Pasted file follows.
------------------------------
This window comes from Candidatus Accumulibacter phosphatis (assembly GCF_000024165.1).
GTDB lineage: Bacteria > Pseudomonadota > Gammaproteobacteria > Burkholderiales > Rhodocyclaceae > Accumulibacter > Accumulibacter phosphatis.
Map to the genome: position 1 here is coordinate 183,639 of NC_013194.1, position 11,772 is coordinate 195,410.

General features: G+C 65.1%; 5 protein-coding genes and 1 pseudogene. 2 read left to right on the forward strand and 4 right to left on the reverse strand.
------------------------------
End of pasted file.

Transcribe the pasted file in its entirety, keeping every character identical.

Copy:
This window comes from Candidatus Accumulibacter phosphatis (assembly GCF_000024165.1).
GTDB lineage: Bacteria > Pseudomonadota > Gammaproteobacteria > Burkholderiales > Rhodocyclaceae > Accumulibacter > Accumulibacter phosphatis.
Map to the genome: position 1 here is coordinate 183,639 of NC_013194.1, position 11,772 is coordinate 195,410.

General features: G+C 65.1%; 5 protein-coding genes and 1 pseudogene. 2 read left to right on the forward strand and 4 right to left on the reverse strand.